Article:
Landmark violence prevention initiative helps change the attitudes, actions and inequalities that fuel violence against women and girls in five Asia-Pacific nations.
Bangkok, Thailand – Partners for Prevention (P4P), a groundbreaking United Nations multi-country initiative to prevent violence against women, wrapped up today after ten years of work with youth, caregivers and community and religious leaders to tackle the roots of violence against women and girls.
I am pleased to announce a new partnership between the Australian Government and the World Health Organisation.
A. Situation analysis
Description of the disaster
In 2017, millions of people across Asia were once again affected by devastating natural disasters including floods, earthquakes, and volcanic eruptions. Over the course of the last year, 54 million people were affected by flooding alone, leaving many without homes, possessions and livelihoods. In addition, many parts of the region suffered from drought, resulting in severe food and water shortages.
At 31 January 2018, there were 1287 people in immigration detention facilities, including 953 in immigration detention on the mainland and 334 in immigration detention on Christmas Island.
A further 447 people were living in the community after being approved for a residence determination and 19,129 were living in the community after grant of a Bridging Visa E.
Mobile phones are being harnessed to bring vital health information to ethnic minority women in Vietnam. Isolated from mainstream maternal and childcare services by geography, language, education, and poverty, these women experience much higher mortality rates than the majority Kinh population.
Vietnam’s human rights situation seriously deteriorated in 2017. Police arrested at least 21 people for sweeping “national security” offenses that are used to punish critical speech and peaceful activism.
Restrictions on Freedom of Expression
Pour la seconde année, l’ONG CARE publie un rapport recensant les dix crises humanitaires les moins relayées par les médias. Sept des dix pays cités dans le premier rapport « Souffrir en silence », y figurent cette année encore. CARE dénonce l’inaction des hommes politiques qui négligent délibérément ces crises humanitaires.
"Ce n’est pas parce que ces crises ne font pas la une des médias que nous devons les oublier"
« Souffrir en silence », un rapport publié par l’organisation humanitaire CARE, rappelle les crises humanitaires qui ont rarement fait la une dans les médias - y compris les déplacements forcés qui affectent des millions de personnes.
GENÈVE - Dix crises humanitaires dans le monde – y compris les déplacements forcés de millions d’hommes, de femmes et d’enfants - ont été passées sous silence l’année dernière, selon un rapport publié par l’organisation humanitaire internationale CARE.
There is a place on earth where every day, on average, over 5,000 people have to flee their homes. There is a country in which nearly half of all young children are malnourished. Do you know these places? If the answer is “no”, you are not alone.
Yet telling the world about people who are facing their darkest hours is more important than ever.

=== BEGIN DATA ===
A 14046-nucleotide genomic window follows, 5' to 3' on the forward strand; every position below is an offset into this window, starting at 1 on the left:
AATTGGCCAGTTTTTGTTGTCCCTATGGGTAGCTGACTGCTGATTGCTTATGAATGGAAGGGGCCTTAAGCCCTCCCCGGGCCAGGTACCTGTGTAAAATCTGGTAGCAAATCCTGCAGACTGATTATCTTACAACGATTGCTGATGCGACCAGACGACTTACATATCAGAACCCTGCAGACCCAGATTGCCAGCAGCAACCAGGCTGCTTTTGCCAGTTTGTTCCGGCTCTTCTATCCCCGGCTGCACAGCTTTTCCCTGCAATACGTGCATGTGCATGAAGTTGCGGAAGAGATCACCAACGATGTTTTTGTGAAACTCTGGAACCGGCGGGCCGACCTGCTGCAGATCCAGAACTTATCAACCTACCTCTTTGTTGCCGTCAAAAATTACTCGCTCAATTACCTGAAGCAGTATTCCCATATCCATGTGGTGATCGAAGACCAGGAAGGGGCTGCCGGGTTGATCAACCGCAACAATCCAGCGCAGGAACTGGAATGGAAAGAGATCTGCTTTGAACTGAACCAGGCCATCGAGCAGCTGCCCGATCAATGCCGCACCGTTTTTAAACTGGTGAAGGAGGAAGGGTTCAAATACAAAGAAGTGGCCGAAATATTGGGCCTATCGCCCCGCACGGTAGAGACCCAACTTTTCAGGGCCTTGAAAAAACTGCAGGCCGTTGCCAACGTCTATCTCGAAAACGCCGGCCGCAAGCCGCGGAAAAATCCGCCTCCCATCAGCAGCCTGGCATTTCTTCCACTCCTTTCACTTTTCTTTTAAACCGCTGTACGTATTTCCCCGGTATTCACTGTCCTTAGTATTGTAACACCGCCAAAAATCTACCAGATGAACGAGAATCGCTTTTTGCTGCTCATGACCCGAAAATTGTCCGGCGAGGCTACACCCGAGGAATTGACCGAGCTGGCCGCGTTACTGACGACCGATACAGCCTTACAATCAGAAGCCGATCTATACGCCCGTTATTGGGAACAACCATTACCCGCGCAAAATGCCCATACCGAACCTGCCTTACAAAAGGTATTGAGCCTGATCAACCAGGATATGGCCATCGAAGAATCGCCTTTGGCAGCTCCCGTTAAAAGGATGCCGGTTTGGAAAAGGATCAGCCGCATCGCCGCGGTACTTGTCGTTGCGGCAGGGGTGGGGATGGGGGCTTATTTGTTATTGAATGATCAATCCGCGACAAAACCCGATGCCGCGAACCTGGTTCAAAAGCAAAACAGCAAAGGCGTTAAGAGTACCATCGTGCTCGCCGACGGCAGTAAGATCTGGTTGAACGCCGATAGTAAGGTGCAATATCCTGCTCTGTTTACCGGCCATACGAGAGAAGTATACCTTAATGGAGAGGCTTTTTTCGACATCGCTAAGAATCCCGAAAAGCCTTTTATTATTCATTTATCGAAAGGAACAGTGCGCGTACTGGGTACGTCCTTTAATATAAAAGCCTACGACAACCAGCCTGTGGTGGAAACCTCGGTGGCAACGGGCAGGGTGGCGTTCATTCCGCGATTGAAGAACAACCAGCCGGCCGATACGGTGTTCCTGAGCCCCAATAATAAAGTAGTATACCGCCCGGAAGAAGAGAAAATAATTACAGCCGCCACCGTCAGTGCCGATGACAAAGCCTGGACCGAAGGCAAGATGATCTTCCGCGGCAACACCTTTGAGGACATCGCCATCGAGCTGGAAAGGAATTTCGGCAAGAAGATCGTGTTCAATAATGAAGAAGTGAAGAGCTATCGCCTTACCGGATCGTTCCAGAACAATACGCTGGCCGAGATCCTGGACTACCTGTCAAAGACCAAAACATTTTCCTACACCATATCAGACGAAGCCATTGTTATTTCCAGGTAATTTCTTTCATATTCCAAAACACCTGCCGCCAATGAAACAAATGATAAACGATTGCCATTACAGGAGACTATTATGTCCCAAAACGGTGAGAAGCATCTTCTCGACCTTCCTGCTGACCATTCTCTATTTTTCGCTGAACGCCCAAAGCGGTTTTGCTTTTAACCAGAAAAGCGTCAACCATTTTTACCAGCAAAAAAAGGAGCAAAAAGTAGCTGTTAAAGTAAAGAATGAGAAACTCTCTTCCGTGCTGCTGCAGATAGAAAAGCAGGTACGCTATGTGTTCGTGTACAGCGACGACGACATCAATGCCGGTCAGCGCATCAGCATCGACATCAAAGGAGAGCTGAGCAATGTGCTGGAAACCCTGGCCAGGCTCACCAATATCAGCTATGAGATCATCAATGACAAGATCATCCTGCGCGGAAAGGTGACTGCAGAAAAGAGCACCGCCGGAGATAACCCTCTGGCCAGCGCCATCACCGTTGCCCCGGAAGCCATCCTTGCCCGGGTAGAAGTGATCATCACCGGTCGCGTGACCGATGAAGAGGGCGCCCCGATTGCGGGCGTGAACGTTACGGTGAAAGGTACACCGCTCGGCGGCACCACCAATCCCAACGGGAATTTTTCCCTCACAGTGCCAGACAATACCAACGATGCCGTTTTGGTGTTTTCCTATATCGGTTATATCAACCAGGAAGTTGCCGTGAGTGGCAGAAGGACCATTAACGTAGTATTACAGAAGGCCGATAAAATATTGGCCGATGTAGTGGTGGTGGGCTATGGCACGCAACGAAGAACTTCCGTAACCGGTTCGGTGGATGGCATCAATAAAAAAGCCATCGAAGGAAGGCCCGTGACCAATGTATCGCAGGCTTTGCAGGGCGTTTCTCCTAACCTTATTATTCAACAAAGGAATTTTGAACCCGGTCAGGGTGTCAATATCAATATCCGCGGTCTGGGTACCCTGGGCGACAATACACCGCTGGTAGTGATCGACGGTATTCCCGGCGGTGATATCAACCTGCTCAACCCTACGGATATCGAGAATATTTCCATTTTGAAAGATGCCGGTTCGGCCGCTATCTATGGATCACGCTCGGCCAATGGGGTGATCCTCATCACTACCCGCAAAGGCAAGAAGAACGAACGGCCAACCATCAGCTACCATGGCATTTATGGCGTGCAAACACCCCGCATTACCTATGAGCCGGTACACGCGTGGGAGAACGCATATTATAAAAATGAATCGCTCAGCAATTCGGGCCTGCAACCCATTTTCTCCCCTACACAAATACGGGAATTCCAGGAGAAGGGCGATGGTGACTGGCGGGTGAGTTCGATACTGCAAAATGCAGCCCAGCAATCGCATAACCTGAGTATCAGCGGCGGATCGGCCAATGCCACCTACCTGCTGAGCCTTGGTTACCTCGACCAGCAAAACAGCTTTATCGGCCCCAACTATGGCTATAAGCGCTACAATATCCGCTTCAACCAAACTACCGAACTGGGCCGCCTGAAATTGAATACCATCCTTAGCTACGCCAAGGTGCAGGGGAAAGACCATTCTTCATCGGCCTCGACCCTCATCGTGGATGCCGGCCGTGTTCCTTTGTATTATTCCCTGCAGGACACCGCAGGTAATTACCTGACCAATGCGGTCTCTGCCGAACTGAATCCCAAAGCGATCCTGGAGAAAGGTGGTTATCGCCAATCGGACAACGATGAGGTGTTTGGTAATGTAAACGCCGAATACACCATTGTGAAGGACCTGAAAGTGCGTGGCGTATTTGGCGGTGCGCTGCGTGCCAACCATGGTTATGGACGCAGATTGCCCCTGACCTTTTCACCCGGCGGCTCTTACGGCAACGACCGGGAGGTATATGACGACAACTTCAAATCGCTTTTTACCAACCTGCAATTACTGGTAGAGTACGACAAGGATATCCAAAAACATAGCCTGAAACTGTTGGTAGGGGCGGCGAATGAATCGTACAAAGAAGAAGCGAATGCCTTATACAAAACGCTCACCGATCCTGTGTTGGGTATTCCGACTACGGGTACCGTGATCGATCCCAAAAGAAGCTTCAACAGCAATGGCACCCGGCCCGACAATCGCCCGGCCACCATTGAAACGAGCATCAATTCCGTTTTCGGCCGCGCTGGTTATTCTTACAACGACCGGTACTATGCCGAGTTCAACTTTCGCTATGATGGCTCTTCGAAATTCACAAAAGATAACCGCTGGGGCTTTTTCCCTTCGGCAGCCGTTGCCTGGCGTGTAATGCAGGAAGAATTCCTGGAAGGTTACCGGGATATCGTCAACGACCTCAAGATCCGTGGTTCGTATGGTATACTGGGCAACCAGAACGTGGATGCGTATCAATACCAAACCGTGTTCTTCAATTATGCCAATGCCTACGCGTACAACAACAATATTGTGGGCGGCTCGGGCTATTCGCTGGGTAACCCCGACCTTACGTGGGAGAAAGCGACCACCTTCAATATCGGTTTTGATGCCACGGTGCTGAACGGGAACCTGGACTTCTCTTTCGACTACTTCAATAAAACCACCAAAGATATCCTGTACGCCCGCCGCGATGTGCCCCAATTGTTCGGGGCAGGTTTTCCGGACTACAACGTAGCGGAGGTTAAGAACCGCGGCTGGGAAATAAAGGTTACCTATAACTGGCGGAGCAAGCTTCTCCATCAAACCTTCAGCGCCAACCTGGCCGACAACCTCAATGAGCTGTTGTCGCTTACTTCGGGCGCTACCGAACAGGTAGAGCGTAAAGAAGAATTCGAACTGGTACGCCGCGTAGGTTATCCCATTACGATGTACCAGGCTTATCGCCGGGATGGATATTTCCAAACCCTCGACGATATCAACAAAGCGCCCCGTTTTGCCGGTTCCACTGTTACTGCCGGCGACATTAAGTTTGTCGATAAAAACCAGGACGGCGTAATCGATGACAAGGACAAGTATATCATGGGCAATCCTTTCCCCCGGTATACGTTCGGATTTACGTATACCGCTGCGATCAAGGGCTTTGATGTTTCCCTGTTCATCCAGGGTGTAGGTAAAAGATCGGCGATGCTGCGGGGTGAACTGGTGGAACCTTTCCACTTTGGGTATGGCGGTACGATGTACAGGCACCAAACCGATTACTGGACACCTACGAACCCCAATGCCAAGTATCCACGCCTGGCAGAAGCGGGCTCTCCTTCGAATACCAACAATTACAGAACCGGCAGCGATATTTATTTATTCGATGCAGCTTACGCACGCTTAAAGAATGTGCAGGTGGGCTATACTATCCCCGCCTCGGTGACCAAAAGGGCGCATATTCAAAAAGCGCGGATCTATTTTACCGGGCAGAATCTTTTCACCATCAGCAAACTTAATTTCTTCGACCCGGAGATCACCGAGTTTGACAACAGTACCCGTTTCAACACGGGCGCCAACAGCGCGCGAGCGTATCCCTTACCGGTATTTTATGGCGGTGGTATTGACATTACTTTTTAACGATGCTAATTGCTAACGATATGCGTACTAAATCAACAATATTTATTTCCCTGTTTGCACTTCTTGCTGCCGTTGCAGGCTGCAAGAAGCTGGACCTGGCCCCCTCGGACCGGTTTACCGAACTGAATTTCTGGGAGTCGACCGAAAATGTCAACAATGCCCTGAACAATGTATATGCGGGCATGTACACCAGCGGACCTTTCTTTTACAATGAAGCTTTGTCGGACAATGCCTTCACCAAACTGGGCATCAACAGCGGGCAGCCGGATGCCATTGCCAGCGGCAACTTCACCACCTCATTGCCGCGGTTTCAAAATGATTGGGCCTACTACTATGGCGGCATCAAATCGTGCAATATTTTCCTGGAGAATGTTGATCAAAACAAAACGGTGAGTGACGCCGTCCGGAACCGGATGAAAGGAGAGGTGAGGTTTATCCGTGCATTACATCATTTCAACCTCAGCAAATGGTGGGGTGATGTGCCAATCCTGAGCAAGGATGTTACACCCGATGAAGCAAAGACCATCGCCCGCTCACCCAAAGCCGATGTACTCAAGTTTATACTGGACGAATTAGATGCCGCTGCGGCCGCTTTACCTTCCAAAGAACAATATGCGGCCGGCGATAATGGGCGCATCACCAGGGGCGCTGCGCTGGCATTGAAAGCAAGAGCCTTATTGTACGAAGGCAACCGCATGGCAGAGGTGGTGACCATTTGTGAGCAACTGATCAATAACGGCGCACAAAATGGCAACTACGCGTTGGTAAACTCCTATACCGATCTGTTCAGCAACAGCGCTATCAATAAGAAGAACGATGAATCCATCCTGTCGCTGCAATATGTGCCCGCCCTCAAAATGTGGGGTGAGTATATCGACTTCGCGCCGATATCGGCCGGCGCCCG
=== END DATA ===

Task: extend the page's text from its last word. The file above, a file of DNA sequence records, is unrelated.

Geneva, January 22, 2018 - Today the international aid organization CARE launched a new report highlighting 2017's ten most under-reported humanitarian crises. The report, "Suffering in Silence", found that the humanitarian situation in North Korea received the least media attention globally. While much media focus has been on nuclear brinkmanship, the humanitarian situation has been overlooked. Other crises that rarely made the headlines were Eritrea, Burundi, Sudan, Central African Republic, DRC, Mali, Lake Chad Basin (Niger, Cameroon, Chad), Vietnam and Peru.
As many as 790,000 people were displaced between 16 and 28 December in Regions V, VI, VII, VIII, XIII and MIMAROPA due to Tropical Storm Urduja/Kai-Tak which made landfall in the Philippines on 12 December and exited on 19 December. A total of 418,000 people stayed in evacuation centres, while 372,000 people stayed with families and friends. As of 28 December, all evacuees had returned home (DROMIC, 4 Jan 2018).
International Development Secretary announces that Britain will extend its demining work to save lives in Angola, Iraq, Lebanon, Sudan, Syria and Yemen.
In response to the unprecedented generosity of the UK public in supporting the most successful Christmas landmine-clearing appeal ever, International Development Secretary Penny Mordaunt has today (29 December) announced that Britain will extend its demining work to save lives in emergencies in Angola, Iraq, Lebanon, Sudan, Syria and Yemen.
East Asia and Pacific
Affected areas: Aceh, Bali, Central Java, East Java, Lombok and North Sumatra
Cause of displacement: Disaster
Figures: More than 102,000 new displacements between 25 November and 13 December
4.33M people affected
15 provinces affected
305,000 homes destroyed/damaged
Key Figures Humanitarian Response
1.1M people targeted
9 provinces prioritized
$54M funding requested (US$)
ASEAN’s Vision for a Resilient Future
Affected areas Kermanshah province
Cause of displacement Disaster
Figures More than 70,000 new displacements between 12 and 14 November
A. Situation analysis
Description of the disaster
The India, Brazil and South Africa Facility for Poverty and Hunger Alleviation
An estimated 150,000 children under 5 years old are at risk of malnutrition and over 80,000 pregnant and nursing women in need special care. Children in poor remote areas are still underserved by relief efforts.